Tag Archives: laziness

You can’t even driiiiiive!

For some reason I’ve been thinking recently that I really should learn to drive. Then that line of thought gets onto the fact that I started learning back when I was 17. Then I remember I’m 27 now. Then my brain tends to say something along the lines of: “Oh. Bollocks.”

I had a dozen or so lessons, but then went to uni and kind of forgot about it. Then when I came back a couple of years later and had some time to learn again, I stopped again when I decided to go back to uni. Again. And I absolutely was not about to try and learn in Preston, as I value the whole Not Dying thing. There’s logic in there somewhere.

But do I really need to know how to drive? I walk to work, and if I can’t there’s a bus stop 11 seconds walk from my house. I could use a car to drive up to Manchester instead of taking the train, but the added cost of petrol, tax and all that other shit cars require means it would probably end up costing more than it does without a car. Generally, it makes me think of this:

Maybe I’m just trying to convince myself that I’ve not actually done the wrong, idiotic thing by not learning to drive. Who knows? I do. It’s that. Yep. I should have learned to drive by now. I could own a van and everything. Instead I’m relegated to having to walk or take buses, and I have no independence when it comes to actually getting anywhere. Balls.

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Patronising idiocy relating to video games in newspaper “shocker”

Some of you may have seen this article on the Torygraph today, where writer Harry DeQuetteville tests the shocking argument that video games aren’t just for kids. Now, I’m not about to tear into this like so many others will in far better fashions. I’m not going to question the logic of a 35-year-old being so hopelessly out of touch with reality it makes him seem 30 years older than he is. Nor am I going to highlight how he utterly misses the point of why LittleBigPlanet was a step forward. I’m not going to blindly comment on these things, because I’m not the same as him, basically.

I don’t claim to take the path of most resistance and always put a shitload of research into everything I write – especially here – but I know enough to not make lazy commentaries on things, relying on ancient stereotypes to back up my points. Even if I do also like Heavy Rain. This isn’t my point, anyway. I’ve got bogged down.

What I do take issue with is how DeQuetteville seems to make Call Of Duty: Black Ops out to be the shining example of video game glory. He appears to, at least, use the reasoning that it sells millions of copies and makes billions of dollars (“it” being the COD series, in this case) and is therefore the best example of the medium.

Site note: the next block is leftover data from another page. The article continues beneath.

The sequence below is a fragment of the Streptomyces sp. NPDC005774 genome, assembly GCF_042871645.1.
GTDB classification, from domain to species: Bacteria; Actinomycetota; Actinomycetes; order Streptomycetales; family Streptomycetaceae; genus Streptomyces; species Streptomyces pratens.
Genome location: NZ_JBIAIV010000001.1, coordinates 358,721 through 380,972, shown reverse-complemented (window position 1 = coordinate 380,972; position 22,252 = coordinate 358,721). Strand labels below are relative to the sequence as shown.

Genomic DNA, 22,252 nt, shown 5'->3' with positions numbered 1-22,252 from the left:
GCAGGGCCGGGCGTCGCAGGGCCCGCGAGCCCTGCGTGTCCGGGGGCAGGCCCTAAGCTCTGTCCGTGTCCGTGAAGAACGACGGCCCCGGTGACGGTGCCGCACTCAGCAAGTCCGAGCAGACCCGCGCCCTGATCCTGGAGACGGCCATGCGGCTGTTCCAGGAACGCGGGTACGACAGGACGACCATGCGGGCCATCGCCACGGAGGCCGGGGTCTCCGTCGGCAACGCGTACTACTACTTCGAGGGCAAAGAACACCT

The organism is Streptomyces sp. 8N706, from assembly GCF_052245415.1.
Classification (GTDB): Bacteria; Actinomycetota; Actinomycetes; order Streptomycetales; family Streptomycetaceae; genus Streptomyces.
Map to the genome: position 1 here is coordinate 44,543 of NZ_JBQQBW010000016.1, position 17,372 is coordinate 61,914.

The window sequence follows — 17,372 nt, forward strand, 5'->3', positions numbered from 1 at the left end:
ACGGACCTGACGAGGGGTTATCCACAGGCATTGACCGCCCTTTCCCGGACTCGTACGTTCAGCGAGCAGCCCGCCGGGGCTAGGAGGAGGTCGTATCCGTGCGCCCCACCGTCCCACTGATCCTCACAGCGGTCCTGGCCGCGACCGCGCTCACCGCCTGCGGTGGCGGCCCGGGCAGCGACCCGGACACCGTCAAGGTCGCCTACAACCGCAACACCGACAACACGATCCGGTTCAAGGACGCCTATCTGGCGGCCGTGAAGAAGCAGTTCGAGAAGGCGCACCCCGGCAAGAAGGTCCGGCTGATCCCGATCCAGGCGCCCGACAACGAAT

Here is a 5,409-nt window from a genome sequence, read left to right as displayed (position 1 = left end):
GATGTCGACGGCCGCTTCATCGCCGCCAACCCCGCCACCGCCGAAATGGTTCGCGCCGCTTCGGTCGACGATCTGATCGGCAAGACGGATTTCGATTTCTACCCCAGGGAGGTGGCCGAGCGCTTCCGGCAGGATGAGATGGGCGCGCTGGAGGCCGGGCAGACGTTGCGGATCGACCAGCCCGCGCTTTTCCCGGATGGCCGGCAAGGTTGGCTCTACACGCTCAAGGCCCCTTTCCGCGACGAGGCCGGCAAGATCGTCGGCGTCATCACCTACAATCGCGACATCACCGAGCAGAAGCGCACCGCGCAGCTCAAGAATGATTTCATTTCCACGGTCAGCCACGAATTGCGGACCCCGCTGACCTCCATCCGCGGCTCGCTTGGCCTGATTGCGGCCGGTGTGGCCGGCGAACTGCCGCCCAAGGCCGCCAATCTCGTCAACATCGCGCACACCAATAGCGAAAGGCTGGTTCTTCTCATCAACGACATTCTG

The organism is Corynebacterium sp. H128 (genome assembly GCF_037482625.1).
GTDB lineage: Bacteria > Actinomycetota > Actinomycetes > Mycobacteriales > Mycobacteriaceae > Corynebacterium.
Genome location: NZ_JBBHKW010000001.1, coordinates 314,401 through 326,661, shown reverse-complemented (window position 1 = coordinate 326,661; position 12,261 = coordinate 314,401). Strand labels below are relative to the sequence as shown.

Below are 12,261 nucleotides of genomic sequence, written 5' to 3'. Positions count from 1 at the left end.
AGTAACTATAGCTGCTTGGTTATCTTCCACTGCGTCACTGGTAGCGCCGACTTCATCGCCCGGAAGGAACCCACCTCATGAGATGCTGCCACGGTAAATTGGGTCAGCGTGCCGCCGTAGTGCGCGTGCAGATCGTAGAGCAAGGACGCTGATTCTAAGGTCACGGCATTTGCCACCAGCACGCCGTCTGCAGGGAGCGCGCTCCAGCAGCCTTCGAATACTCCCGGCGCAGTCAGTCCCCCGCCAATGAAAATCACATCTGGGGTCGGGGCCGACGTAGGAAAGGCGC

Now, would he or any other writer really take that point of view when it comes to other media? Would you write an article about how Avatar grossed a shitload of money and is therefore the best example of the genre? Does Dan Brown set the standard for authors across the world, purely because millions buy his books? Matchbox Twenty sold 20 million-plus records, does that mean they’re in the top few bands ever to grace this earth? I think you see my point.

I understand the ignorance. I accept it. There are many things I am ignorant of, hard as that may be to believe. But wilful ignorance? Nah. Surely it’s basic, irrefutable logic that just because something sells a lot that doesn’t make it the best example of the thing? Surely that’s just basic smarts?

Though I suppose that wouldn’t fit into the whole “we all still secretly think games are for idiots and kids” thing the whole article gives off, even with its “I learned my life lesson” ending. And to think, I once said the Torygraph has decent games coverage.


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Arguing with idiots (aka ‘my brain’)

I don’t think I get on with my brain very well. I ask it if I should do something – anything – and it often just goes with “no”. I do feel as if I inhabit a body that belongs to me but contained within it is the brain of someone, or something, else. I mean, if it is the latter I’d hope the ‘thing’ in question is a powerful lion with a penchant for devouring pasties, but we all know it’s a sloth. A sloth that other sloths refer to as “the lazy one” – yes, even lazier than Lazy Sloth McGinty, the (former) laziest sloth in the world and (current) holder of the Guinness World Record for least movement made in one week. The sloth my brain comes from would have taken that record, but Kriss Akabusi never turned up to verify the attempt so it was invalid.


My body, or at least the consciously-controlled part of myself, is really quite willing to crack on with things, to get work done, to go out, to be sociable, to go shopping for basic foodstuffs (it doesn’t want to go shopping for clothes – it isn’t mental) and generally to try and be a real human being. The brain part that controls said conscious body bit, however, isn’t a fan of these ideas. It’s like the boss of some nasty international megacorp that will sit there and listen to the pleading from Joey Small the Tiny Baker in full, look like he’s going to have a change of heart (did I mention? He’s planning to blow up Joey Small’s Tiny Bakery in Lewisham) before he actually sits back, cackles and lets out a booming “NO”. Then has Joey’s family put to death.

That’s my brain. It doesn’t belong in me, but it’s still controlling who and what I am. Curse you brain, for making me this way. Still, the thought of sitting doing absolutely nothing on my four days off does seem like a very good prospect indeed. Maybe sloth-brain is onto something…

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